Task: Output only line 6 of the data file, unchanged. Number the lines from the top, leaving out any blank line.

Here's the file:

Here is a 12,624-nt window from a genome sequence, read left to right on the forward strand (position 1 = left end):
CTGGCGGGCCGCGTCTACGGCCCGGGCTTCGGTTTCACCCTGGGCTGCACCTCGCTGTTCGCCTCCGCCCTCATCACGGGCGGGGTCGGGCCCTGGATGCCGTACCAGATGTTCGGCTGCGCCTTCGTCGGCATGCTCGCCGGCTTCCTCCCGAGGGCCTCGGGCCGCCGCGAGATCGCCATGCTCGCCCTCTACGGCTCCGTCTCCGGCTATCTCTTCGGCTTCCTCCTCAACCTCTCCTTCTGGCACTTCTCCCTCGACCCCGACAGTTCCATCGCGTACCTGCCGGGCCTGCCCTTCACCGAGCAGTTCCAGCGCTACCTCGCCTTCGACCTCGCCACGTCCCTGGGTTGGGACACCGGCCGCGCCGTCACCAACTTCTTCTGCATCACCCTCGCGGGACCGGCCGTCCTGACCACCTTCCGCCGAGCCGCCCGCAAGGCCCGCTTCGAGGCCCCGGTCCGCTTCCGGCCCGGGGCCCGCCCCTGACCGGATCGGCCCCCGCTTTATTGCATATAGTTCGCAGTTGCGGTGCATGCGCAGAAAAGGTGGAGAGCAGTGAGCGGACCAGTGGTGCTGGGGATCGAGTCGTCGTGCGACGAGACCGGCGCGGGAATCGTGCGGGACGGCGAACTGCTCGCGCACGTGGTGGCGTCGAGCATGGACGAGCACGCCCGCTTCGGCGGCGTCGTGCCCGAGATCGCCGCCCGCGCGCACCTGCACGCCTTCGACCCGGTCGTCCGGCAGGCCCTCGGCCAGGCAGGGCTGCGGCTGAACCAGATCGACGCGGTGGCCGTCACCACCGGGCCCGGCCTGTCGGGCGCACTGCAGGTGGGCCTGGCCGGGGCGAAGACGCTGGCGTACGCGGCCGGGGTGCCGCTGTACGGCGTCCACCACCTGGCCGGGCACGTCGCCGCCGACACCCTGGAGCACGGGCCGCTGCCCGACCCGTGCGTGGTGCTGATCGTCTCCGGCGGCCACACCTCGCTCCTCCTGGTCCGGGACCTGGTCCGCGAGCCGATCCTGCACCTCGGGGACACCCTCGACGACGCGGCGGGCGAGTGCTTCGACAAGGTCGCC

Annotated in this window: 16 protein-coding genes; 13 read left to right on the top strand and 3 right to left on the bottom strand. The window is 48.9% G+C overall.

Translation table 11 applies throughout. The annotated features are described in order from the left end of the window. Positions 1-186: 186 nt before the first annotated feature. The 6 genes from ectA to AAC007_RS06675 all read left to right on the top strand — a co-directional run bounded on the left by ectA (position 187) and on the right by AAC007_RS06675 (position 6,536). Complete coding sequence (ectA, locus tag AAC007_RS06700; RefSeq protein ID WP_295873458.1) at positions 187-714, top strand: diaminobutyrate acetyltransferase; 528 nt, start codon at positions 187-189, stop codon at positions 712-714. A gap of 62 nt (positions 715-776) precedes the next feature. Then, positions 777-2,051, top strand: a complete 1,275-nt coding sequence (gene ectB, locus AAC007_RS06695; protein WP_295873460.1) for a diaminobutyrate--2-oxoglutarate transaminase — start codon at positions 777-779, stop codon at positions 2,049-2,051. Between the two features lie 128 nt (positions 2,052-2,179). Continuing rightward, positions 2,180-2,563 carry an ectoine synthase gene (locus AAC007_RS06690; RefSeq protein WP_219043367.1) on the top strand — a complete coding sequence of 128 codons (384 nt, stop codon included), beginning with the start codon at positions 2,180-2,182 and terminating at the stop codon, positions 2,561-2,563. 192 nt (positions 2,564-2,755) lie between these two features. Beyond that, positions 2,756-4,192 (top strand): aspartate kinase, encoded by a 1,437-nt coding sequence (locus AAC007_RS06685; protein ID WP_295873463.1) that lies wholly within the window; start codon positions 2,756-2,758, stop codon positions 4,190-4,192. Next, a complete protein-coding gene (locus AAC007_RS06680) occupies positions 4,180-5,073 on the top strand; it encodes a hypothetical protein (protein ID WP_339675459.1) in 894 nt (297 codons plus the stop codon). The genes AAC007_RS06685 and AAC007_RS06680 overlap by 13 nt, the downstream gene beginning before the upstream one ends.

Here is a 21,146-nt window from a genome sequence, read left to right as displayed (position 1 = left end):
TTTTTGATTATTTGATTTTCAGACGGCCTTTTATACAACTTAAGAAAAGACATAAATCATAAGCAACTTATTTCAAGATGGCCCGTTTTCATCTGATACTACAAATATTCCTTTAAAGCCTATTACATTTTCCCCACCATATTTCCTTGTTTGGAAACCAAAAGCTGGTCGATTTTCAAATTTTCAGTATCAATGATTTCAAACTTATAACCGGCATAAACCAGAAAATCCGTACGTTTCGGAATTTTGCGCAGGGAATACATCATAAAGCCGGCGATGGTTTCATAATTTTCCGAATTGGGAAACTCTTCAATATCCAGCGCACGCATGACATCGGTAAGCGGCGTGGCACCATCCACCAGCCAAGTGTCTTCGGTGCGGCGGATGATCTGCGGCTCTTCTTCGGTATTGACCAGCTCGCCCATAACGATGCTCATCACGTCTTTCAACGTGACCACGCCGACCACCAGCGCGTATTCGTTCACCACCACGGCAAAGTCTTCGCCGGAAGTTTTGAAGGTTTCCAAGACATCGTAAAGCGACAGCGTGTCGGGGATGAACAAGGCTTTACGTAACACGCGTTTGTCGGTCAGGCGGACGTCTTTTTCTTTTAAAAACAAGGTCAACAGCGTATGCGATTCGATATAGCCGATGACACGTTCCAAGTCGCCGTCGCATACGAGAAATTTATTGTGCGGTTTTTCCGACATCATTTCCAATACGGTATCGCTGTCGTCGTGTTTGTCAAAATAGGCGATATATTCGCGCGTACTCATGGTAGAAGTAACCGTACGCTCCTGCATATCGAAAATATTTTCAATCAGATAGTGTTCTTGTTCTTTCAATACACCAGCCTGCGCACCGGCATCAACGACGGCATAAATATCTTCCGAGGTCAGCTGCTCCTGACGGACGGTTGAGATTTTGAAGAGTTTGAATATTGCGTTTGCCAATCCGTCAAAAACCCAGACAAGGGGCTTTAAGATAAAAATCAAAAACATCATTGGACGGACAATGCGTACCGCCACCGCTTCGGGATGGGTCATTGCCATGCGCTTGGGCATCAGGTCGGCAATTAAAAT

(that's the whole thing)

TTTTTGATTATTTGATTTTCAGACGGCCTTTTATACAACTTAAGAAAAGACATAAATCATAAGCAACTTATTTCAAGATGGCCCGTTTTCATCTGATACTACAAATATTCCTTTAAAGCCTATTACATTTTCCCCACCATATTTCCTTGTTTGGAAACCAAAAGCTGGTCGATTTTCAAATTTTCAGTATCAATGATTTCAAACTTATAACCGGCATAAACCAGAAAATCCGTACGTTTCGGAATTTTGCGCAGGGAATACATCATAAAGCCGGCGATGGTTTCATAATTTTCCGAATTGGGAAACTCTTCAATATCCAGCGCACGCATGACATCGGTAAGCGGCGTGGCACCATCCACCAGCCAAGTGTCTTCGGTGCGGCGGATGATCTGCGGCTCTTCTTCGGTATTGACCAGCTCGCCCATAACGATGCTCATCACGTCTTTCAACGTGACCACGCCGACCACCAGCGCGTATTCGTTCACCACCACGGCAAAGTCTTCGCCGGAAGTTTTGAAGGTTTCCAAGACATCGTAAAGCGACAGCGTGTCGGGGATGAACAAGGCTTTACGTAACACGCGTTTGTCGGTCAGGCGGACGTCTTTTTCTTTTAAAAACAAGGTCAACAGCGTATGCGATTCGATATAGCCGATGACACGTTCCAAGTCGCCGTCGCATACGAGAAATTTATTGTGCGGTTTTTCCGACATCATTTCCAATACGGTATCGCTGTCGTCGTGTTTGTCAAAATAGGCGATATATTCGCGCGTACTCATGGTAGAAGTAACCGTACGCTCCTGCATATCGAAAATATTTTCAATCAGATAGTGTTCTTGTTCTTTCAATACACCAGCCTGCGCACCGGCATCAACGACGGCATAAATATCTTCCGAGGTCAGCTGCTCCTGACGGACGGTTGAGATTTTGAAGAGTTTGAATATTGCGTTTGCCAATCCGTCAAAAACCCAGACAAGGGGCTTTAAGATAAAAATCAAAAACATCATTGGACGGACAATGCGTACCGCCACCGCTTCGGGATGGGTCATTGCCATGCGCTTGGGCATCAGGTCGGCAATTAAAAT